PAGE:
Ram’s Gate: Gateway to high design and fine wine
Where Sonoma meets Napa resides Ram’s Gate, a stunning mix of architecture and fine wine.
To say that I visit a lot of wineries is an understatement. I have visited as few as 1-2 and as many as 9-10 wineries on the weekly basis. Rarely does a week go by when I’m not in a winery’s cellar or tasting room in order to avoid a painful condition known as “wine country withdrawal.” It is an “achy-breaky” disease, which consumes the soul and the palate and for which there is only one known cure: visit the wine country as often as possible.
A few months ago, I finally got a chance to spend time at a property I had heard lots of ‘oohs’ and ‘aahs’ about, Ram’s Gate. Given its curious locale, right where Sonoma meets Napa, I felt a tad skeptical. How can such as open space with expansive, yet rather monochromatic views, be all that interesting? Having just passed the lush green vineyards and pastures of Sonoma, it was an interesting contrast.
Having visited hundreds of wineries, I am rarely surprised. I have seen lots of gravity flow, state of the art facilities with the latest and greatest equipment. I’ve seen a myriad of picturesque, postcard-worthy worthy vistas. At some wineries I have been greeted by adorable cats, friendly winery-dogs, peacocks and even an alpaca! However, when I arrived at Ram’s Gate, I wasn’t merely surprised, I was stunned.
Ram’s Gate is the brain child of a group of friends: third generation vintner Jeff O’Neill, Michael John, Peter Mullin and Paul Violich, who found the property at the gateway to Sonoma and Napa entirely irresistible. What they did next was to set out to create the most hospitable, upscale, yet relaxed environment a guest could wish for. They achieved this goal via stunning architecture, a glorious wine cellar, an in-house Chef, and of, course, world-class fine wines.
With the ultimate wine experience for their guests in mind they hired Jeff Gaffner, a heralded and highly sought after winemaker who had worked with a number of renowned brands such as his very own Saxon-Brown, Xtant, Black Kite, Hestan, and Chateau St. Jean. (Gaffner had a hand in 1996 Cinq Cepages, named Wine of the Year by the Wine Spectator.) His wines are as authentic as it gets and embrace the essence of the vineyard. I have followed Jeff’s projects closely over a number of years, and can’t say enough of my fondness for them.
Designed by the renowned architect, Howard Bracken, the Ram’s Gate facility is a study in contemporary design that integrates well with the surrounding landscape. Clean, crisp, sleek lines, constructed with traditional materials and modern finishes create a stunning visual effect. The modern barn boasts grandeur and spectacular views, yet somehow retains an acute sense of warmth and intimacy. The decor is simple, yet impacts, an eclectic mix of old and new, high drama and soothing calm. One of the most interesting aspects of the design is the unique lighting, with its soft, dreamy, intimate shapes. Finishing touches such as ultra modern, artsy, floral arrangements are just stunning.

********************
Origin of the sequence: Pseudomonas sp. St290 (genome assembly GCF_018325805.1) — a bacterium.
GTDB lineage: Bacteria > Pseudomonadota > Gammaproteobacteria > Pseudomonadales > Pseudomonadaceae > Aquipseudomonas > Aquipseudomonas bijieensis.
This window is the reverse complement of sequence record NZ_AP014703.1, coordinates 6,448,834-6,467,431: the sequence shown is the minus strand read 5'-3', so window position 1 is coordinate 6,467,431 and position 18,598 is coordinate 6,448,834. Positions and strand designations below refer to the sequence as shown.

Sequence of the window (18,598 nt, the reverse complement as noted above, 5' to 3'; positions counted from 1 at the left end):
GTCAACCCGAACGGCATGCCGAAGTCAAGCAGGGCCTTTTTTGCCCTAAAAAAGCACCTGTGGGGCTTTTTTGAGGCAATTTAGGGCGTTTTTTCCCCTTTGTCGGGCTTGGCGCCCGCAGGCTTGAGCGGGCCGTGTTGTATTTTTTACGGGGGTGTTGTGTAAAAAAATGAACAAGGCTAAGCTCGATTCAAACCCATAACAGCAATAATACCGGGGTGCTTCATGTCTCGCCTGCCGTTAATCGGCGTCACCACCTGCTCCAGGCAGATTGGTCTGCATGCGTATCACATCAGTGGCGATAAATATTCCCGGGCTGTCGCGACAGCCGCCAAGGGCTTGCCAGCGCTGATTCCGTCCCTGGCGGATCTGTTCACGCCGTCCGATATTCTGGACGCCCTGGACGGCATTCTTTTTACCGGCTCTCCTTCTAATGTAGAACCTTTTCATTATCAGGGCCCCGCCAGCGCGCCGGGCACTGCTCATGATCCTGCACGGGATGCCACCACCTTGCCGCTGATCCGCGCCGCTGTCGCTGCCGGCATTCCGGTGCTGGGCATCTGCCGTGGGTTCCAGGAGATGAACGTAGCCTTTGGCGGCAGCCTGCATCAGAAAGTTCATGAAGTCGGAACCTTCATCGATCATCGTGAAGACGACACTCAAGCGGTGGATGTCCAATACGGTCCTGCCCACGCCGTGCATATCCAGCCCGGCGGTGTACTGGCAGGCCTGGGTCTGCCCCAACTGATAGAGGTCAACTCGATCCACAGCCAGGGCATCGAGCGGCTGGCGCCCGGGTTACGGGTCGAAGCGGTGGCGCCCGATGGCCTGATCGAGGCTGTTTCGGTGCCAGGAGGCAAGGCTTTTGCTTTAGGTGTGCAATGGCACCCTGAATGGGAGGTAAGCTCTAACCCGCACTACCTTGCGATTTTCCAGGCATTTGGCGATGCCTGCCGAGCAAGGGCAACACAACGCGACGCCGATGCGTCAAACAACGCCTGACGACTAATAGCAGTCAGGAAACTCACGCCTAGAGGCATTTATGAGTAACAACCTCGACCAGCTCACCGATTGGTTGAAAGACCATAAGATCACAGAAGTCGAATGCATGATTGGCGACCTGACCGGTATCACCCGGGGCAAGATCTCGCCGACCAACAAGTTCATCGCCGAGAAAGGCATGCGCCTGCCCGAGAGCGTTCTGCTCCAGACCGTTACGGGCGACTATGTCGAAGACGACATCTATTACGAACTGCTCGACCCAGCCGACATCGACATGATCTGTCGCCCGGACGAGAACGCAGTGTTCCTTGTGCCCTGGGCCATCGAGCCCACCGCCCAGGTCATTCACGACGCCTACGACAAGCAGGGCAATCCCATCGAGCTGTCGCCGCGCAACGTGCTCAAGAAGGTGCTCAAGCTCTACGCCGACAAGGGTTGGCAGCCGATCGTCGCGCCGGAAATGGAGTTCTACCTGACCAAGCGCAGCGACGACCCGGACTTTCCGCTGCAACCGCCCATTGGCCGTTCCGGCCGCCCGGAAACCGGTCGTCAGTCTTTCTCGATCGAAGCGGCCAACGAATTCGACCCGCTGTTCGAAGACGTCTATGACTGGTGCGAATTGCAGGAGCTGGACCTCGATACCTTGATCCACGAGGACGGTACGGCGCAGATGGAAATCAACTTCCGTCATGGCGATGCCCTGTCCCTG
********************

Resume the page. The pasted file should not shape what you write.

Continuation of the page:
By sheer coincidence, during my visit a falconer was at the winery. After loosing part of the harvest to starlings, Ram’s Gate vineyard managers turned to falcons to ward-off these vineyard pests. Tactical Avian Predators brings a team of falcons to patrol agricultural fields and other businesses in California, Nevada, Oregon and Washington that suffer from avian annoyances. Proprietor Jim Tigan was on hand with his cast of falcons, which scare the starlings away from the vines. It was a magical experience, watching the lightning bolt of a bird slice the sky in swift, elegant motions.
On the wine side, to facilitate Gaffner’s formidable talent in the cellar, Ram’s Gate sources fruit from the list of growers that reads like who’s who list of the wine world: Steve Hill (Parmelee-Hill), Bill Price (Durell), Larry Hyde, Lee Hudson, Sangiacomo Family, Ulises Valdez…in one word, wow.
I absolutely loved their Pinots and Chardonnays, especially the sublime UV and Durell offerings. Additionally, my palate has become downright obsessed with their 2009 Estate Brut Rosé. It offers fine, delicate bubbles, aromas of stone fruit and fresh red berries, with touches of vanilla cream. Its stunningly pure acidity and alluring minerality made this one of the most exciting domestic bubblys that I have had this year. Impeccable in its youth, it is likely a great candidate for the cellar as well.
Nestled next to the vineyard is an adorable pond that oozes beauty and bliss. I wonder if it was by that very pond where the four friends got together, wine in hand, and decided to combine everything one needs for a satisfying experience. They clearly executed on their vision to provide fabulous wine, great food, gracious hospitality, an attractive, relaxing environment. Every time I drive by Ram’s Gate, my heart skips a beat. I miss it just as much as my green, as-far-as-the-eye-could-see vineyards. May be even a little more.